Friday, June 18, 2010
Reverend's Reviews: Uprise and Shine
Stonewall Uprising (from First Run Features) is an excellent and insightful documentary opening today at the Landmark NuArt Theatre in LA. It is the first movie to draw extensively from vintage film footage and photographs in recounting this historic event. While a fictionalized drama, Stonewall (1995), and the acclaimed doc Before Stonewall (just reissued on DVD) have previously told some of the story, viewers now have a unique opportunity to see and hear from those who were actually there.
While the unexpected death of entertainer Judy Garland a week before and her subsequent funeral in NYC have often been cited as emotional sparks that lit the figurative fire under what would become the Stonewall explosion, there is no mention in Stonewall Uprising of Dorothy as a catalyst. Instead, the 1960's race riots, Vietnam protests, class differences and increased police raids of gay bars during an election campaign are cited as the primary provocations. As one legal commentator in the film reports: "At its peak, 500 people per year were arrested for 'the crime against nature' and 3,000-5,000 people were arrested each year for solicitation and loitering crimes in New York City." Most were gay men or lesbians.
Former police chief and eventual mayor of New York, Ed Koch, confesses to frequent police entrapment of homosexuals during the 1960's. The doc also features a segment in which Detective John Sorenson, then of the Dade County, Florida sheriff's department, lectures an assembly of wide-eyed high school students about the "danger" of "turning queer." As he bluntly informs them, "The rest of your life will be a living hell."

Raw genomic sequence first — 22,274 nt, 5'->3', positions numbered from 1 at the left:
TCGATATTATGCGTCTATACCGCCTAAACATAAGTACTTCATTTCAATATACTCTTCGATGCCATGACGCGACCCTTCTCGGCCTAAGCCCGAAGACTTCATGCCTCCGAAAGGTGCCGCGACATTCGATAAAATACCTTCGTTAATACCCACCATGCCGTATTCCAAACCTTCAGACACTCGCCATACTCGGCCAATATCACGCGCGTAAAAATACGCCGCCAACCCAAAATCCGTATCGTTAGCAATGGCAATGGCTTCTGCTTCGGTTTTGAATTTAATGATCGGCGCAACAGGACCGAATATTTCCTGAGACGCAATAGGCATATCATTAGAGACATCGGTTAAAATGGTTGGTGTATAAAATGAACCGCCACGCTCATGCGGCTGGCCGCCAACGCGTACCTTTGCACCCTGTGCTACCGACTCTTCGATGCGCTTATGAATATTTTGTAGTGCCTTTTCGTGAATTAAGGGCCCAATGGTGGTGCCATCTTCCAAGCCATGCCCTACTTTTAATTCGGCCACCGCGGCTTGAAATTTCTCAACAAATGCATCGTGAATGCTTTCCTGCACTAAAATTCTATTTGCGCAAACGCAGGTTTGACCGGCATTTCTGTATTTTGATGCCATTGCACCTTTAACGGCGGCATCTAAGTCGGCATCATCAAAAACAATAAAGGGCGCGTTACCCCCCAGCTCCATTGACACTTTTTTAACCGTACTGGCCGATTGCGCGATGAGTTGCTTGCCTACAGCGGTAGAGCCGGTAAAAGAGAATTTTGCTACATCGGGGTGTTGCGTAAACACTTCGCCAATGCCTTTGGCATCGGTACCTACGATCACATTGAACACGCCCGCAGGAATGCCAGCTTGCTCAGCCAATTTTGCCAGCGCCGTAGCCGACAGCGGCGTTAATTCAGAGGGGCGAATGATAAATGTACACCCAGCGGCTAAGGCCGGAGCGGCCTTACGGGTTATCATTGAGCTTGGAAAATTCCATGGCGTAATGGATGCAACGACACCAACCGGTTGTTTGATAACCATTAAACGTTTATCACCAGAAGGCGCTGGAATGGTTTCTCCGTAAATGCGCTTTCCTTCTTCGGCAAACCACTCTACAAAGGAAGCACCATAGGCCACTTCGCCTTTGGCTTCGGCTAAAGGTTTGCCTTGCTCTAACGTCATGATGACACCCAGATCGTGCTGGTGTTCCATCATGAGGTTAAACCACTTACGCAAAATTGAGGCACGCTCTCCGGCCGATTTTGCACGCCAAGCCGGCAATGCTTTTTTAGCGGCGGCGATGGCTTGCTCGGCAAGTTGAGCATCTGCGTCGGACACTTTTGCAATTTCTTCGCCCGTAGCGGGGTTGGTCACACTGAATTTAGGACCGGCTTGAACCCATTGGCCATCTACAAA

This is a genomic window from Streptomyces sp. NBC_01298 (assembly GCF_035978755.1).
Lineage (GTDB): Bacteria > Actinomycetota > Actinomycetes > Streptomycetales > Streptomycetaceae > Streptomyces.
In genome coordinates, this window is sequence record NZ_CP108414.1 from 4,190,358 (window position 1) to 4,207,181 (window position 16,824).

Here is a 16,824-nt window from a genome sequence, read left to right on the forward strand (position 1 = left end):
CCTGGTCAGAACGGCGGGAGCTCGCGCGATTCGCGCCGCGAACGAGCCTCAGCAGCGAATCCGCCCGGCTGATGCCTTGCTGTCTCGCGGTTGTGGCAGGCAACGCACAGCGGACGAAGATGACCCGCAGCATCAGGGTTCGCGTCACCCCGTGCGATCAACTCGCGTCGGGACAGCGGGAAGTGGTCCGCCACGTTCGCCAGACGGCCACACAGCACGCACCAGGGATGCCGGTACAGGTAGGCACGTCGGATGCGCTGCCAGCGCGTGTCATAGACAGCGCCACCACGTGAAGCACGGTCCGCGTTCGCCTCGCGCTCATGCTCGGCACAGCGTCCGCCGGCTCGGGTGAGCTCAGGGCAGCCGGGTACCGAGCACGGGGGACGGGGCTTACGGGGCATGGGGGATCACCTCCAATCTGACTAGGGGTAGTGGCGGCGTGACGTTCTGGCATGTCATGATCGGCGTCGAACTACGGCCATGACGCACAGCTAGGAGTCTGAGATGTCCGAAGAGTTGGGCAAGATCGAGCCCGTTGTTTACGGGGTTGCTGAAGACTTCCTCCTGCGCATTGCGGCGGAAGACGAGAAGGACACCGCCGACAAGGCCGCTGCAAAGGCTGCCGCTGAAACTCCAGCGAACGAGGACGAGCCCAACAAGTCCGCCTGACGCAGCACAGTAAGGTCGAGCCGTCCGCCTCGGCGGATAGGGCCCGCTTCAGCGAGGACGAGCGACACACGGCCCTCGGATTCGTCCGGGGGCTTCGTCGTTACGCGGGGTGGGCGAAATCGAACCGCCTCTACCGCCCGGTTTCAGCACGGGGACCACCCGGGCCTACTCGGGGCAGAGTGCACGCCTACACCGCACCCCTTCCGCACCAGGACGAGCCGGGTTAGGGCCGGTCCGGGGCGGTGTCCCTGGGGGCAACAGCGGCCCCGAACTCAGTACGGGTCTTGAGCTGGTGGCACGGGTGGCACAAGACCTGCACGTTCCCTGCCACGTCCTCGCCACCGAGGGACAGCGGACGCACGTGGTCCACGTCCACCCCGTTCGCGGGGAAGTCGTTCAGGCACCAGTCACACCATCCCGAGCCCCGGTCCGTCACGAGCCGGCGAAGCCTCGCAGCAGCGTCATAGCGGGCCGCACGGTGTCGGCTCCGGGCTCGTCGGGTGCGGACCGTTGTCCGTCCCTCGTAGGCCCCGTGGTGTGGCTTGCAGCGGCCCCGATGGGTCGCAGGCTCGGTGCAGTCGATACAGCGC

Based on a book about those fateful nights in June 1969 by David Carter and produced by award-winning documentarians Kate Davis and David Heilbroner (Scopes: The Battle Over America's Soul), Stonewall Uprising is an inspiring chronicle of the birth of "gay power." As one participant reflects, "We became a people — brothers and sisters — that night." Other commentators and participants featured in the film are Village Voice reporter Howard Smith, activist John O'Brien and, via excerpts from his reviled CBS report on homosexuality, Mike Wallace.
Perhaps most telling of the progress that's been made since 1969, though, is among the NYC police. A now long-retired officer who barricaded himself in the Stonewall when it became clear the police were outnumbered declares, "It was terrifying; everybody knew (the riots) weren't normal stuff." Today, however, members of the NYPD — GLBT and straight — traditionally march together each June in New York's GLBT Pride parade.
on DVD from Amazon.com.
Review by Rev. Chris Carpenter, resident film critic of Movie Dearest and the Orange County and Long Beach Blade.